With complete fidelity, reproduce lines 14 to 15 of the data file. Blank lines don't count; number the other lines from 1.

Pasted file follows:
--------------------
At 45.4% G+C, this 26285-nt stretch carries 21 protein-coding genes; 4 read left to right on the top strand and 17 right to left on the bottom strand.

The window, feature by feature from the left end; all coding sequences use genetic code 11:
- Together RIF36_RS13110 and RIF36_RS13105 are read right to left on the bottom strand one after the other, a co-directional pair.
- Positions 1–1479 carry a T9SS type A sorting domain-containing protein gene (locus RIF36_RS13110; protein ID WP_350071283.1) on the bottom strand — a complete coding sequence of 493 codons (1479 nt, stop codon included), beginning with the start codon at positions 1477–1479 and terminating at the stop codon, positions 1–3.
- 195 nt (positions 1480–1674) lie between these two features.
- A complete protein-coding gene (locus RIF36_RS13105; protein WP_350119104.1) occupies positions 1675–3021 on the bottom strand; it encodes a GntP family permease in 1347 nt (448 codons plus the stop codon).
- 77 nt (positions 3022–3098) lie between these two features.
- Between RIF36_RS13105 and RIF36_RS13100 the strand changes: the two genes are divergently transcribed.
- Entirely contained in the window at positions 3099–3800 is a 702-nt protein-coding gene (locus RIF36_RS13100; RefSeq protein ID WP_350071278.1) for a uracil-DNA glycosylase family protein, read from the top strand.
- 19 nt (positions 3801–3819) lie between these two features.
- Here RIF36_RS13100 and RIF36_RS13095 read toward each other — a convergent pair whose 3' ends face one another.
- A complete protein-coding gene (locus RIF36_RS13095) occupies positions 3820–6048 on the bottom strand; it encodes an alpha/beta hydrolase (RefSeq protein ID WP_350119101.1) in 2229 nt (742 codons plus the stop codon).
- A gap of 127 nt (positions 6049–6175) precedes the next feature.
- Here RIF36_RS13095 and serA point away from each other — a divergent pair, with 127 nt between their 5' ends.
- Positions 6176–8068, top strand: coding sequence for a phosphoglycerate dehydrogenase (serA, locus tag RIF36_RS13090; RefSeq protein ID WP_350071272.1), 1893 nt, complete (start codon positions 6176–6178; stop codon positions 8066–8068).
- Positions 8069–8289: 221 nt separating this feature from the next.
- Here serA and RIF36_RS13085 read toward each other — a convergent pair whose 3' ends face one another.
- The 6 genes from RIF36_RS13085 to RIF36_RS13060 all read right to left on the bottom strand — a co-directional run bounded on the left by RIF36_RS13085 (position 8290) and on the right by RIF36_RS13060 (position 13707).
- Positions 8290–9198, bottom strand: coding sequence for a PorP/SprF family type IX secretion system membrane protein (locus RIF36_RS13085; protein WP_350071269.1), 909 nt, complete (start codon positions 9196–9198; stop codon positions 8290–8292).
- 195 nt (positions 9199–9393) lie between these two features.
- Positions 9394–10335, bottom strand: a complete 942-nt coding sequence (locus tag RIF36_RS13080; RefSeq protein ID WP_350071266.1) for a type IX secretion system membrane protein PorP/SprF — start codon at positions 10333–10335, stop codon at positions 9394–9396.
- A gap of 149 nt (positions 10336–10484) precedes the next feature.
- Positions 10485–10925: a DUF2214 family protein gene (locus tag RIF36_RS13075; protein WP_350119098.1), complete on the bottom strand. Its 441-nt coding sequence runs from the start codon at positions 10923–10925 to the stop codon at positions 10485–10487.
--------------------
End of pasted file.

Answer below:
- Here RIF36_RS13095 and serA point away from each other — a divergent pair, with 127 nt between their 5' ends.
- Positions 6176–8068, top strand: coding sequence for a phosphoglycerate dehydrogenase (serA, locus tag RIF36_RS13090; RefSeq protein ID WP_350071272.1), 1893 nt, complete (start codon positions 6176–6178; stop codon positions 8066–8068).